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BG-12 (dimethyl fumarate, Tecfidera)

Overview
How does it work?
How is it given?
What are the results so far?
Side effects
What further studies are planned?
References

Overview

Drug in development
BG-12
Other names Tecfidera, dimethyl fumarate
What is it for? Relapsing remitting multiple sclerosis (MS)
  • BG-12 is an experimental drug treatment for relapsing remitting multiple sclerosis. It is given as a tablet, two times daily.
  • BG-12 may reduce the activity and impact of inflammatory cells in the central nervous system and have neuroprotective effects.
  • In phase III studies, BG-12 reduced annual relapse rates by about 50% compared to placebo.
  • Few serious side effects have occurred in clinical trials. The most common side effects have been:
    • flushing and feeling hot
    • gastrointestinal upset - diarrhoea, nausea, abdominal pain
    • headache
  • BG-12 was granted a licence by the EMA (European Medicines Agency) in February 2014. In April 2014 Scottish Medicines Consortium approved use by the NHS in Scotland. NICE has begun preliminary work on the appraisal with a decision expected mid 2014.

How does it work?

The mechanism of action is not fully understood, but preclinical studies have suggested that BG-12 may have complex neuroprotective and anti-inflammatory effects, acting via the Nrf-2 pathway. Activation of the Nrf-2 pathway defends against oxidative-stress induced neuronal death, protects the blood-brain barrier and supports maintenance of myelin integrity in the central nervous system.


How is it taken?

BG-12 is taken orally as tablets, two times per day.


What are the results so far?

In a phase II study, different doses of BG-12 were compared to placebo in people with relapsing remitting MS over 24 weeks of treatment. BG-12 significantly reduced MRI-detectable brain lesion activity. A 32% reduction in relapse rate was also observed but could not be considered significant since this measure was not included in the study design.

Two phase III trials found BG-12 effective at reducing the number of relapses to approximately half of that seen inthose taking placebo. In one study (DEFINE) the progression of disability was reduced for people taking BG-12; this effect was not seen in the second study (CONFIRM).

  • DEFINE - BG-12 compared to placebo

  • This 2 year study compared BG-12 taken either two or three times daily and placebo in more than 1200 participants with relapsing remitting MS. Compared to placebo, the drug reduced the annual relapse rate by 53% for the twice daily dosing and 48% for the three times a day dosing.

    BG-12 twice daily reduced the risk of disability progression by 38% while BG-12 three times per day reduced this risk by 34%.

    MRI scans showed that, after two years, people receiving BG-12 had significantly fewer brain lesions compared to placebo.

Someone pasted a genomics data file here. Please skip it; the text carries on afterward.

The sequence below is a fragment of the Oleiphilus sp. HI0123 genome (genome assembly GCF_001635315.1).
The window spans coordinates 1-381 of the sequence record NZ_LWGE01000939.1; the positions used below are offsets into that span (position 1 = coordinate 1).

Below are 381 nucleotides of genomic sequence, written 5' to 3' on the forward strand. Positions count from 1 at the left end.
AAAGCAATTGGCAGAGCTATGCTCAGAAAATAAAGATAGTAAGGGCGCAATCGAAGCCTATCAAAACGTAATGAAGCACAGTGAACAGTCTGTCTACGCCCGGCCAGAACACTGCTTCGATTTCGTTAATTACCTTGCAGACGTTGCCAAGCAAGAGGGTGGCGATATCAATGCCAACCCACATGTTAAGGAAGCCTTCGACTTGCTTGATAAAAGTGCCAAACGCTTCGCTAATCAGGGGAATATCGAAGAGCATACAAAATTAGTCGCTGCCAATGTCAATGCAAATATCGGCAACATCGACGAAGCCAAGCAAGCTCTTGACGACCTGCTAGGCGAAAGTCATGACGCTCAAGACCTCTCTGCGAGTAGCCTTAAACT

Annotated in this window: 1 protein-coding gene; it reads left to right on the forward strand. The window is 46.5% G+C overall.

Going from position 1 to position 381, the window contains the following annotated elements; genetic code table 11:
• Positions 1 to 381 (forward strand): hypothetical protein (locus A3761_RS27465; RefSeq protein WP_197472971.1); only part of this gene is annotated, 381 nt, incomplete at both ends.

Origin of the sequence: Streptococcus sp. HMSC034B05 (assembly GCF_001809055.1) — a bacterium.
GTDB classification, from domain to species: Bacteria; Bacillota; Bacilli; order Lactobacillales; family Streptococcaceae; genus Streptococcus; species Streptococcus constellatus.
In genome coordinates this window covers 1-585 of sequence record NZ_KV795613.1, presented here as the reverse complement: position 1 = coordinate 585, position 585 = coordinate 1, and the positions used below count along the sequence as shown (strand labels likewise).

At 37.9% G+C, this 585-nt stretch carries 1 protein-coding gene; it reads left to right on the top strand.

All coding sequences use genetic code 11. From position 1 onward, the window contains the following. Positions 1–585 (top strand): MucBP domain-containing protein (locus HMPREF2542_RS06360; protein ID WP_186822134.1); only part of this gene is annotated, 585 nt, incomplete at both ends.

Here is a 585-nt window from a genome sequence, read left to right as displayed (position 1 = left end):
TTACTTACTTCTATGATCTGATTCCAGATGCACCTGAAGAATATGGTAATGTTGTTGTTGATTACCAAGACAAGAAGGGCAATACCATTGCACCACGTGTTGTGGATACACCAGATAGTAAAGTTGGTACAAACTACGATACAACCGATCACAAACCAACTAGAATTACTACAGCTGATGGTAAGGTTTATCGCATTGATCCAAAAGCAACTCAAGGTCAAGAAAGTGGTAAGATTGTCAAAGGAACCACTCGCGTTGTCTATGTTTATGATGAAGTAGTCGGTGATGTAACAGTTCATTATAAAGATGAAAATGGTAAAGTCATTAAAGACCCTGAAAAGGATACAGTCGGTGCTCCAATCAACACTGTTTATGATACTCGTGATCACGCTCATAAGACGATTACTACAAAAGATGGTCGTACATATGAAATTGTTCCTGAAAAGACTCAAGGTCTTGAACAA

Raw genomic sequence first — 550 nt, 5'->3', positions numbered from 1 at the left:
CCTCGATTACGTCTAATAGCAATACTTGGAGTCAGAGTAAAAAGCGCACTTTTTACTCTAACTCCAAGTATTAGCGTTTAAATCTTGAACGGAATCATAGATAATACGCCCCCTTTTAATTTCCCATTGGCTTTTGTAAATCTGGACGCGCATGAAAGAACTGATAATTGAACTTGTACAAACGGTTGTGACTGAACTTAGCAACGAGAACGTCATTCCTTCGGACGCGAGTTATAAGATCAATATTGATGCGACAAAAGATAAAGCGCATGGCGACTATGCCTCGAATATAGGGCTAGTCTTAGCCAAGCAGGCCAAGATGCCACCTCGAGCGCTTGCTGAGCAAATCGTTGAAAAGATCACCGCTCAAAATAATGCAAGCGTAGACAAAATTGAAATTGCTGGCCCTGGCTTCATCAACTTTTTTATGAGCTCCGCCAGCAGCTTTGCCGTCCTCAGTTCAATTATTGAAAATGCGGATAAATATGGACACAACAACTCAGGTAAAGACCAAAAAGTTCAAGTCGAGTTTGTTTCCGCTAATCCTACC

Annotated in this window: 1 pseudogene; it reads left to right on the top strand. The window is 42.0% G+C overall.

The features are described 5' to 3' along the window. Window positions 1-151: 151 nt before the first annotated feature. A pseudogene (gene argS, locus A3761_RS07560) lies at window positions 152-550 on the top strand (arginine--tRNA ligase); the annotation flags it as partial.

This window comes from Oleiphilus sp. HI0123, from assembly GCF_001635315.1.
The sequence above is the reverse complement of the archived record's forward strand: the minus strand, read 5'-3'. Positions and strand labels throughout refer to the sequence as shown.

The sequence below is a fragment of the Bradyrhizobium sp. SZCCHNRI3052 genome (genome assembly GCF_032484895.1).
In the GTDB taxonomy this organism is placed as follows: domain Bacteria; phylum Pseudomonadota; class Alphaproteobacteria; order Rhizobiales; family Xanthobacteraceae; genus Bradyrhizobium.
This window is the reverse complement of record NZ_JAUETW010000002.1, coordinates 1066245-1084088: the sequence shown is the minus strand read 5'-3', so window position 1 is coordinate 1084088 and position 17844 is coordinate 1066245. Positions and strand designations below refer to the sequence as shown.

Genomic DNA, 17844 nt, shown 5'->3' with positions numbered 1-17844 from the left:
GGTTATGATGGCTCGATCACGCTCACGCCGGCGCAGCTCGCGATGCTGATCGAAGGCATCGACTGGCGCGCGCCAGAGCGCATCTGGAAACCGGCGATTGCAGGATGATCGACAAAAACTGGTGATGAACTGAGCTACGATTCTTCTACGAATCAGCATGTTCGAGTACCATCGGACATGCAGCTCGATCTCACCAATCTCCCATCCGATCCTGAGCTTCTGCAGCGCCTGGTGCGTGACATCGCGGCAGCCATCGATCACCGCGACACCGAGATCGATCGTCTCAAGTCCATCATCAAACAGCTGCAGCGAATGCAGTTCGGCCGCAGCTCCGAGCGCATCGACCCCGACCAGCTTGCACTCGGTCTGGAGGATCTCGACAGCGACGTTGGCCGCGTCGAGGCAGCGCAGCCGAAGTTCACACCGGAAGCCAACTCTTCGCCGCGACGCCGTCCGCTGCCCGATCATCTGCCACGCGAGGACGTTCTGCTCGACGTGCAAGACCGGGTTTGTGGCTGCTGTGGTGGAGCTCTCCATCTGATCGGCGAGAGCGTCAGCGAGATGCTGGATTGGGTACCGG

• CONFIRM - BG-12 or glatiramer acetate compared to placebo

  • This two year study with 1232 participants was similar to DEFINE, but with an additional group who took glatiramer acetate (Copaxone) for comparison.

    BG-12 reduced annual relapse rate by 44% for the twice-daily dose and by 51% for the three times daily dose, compared to placebo. In contrast, glatiramer acetate reduced relapse rate by 29%.

    BG-12 twice daily reduced the risk of disease progression by 21% and for three times daily by 24%. These results were not statistically significant.


Side effects

The most common side effects were:

  • flushing and feeling hot
  • gastrointestinal upset - diarrhoea, nausea, abdominal pain
  • headache

What further studies are planned?

No further clinical trials are currently underway.


References

Fox RJ, et al.
Placebo-controlled phase 3 study of oral BG-12 or glatiramer in multiple sclerosis.
New England Journal of Medicine 2012;367:1087-97
Read abstract

Gold R, et al.
Placebo-controlled phase 3 study of oral BG-12 for relapsing multiple sclerosis.
New England Journal of Medicine 2012;367:1098-107
Read abstract

Kappos L, et al.
Efficacy and safety of oral fumarate in patients with relapsing-remitting multiple sclerosis: a multicentre, randomised, double-blind, placebo-controlled phase IIb study.
Lancet 2008;372:1463-1472.
Read abstract

Kappos L, et al.
Effect of BG-12 on contrast-enhancing lesions in patients with relapsing-remitting multiple sclerosis: subgroup analyses from the phase 2b study.
Multiple Sclerosis 2012;18:314-21.
Read abstract

MacManus DG, et al.
BG-12 reduces evolution of new enhancing lesions to T1-hypointense lesions in patients with multiple sclerosis.
J Neurol. 2011;258:449-56.
Read abstract

Kappos L, et al.
Quality of life outcomes with BG-12 (dimethyl fumarate) in patients with relapsing-remitting multiple sclerosis: The DEFINE study.
Multiple Sclerosis 2014;20:243-52..
abstract

Kita M, et al.
Effects of BG-12 (dimethyl fumarate) on health-related quality of life in patients with relapsing-remitting multiple sclerosis: findings from the CONFIRM study.
Multiple Sclerosis 2014;20:253-7.
abstract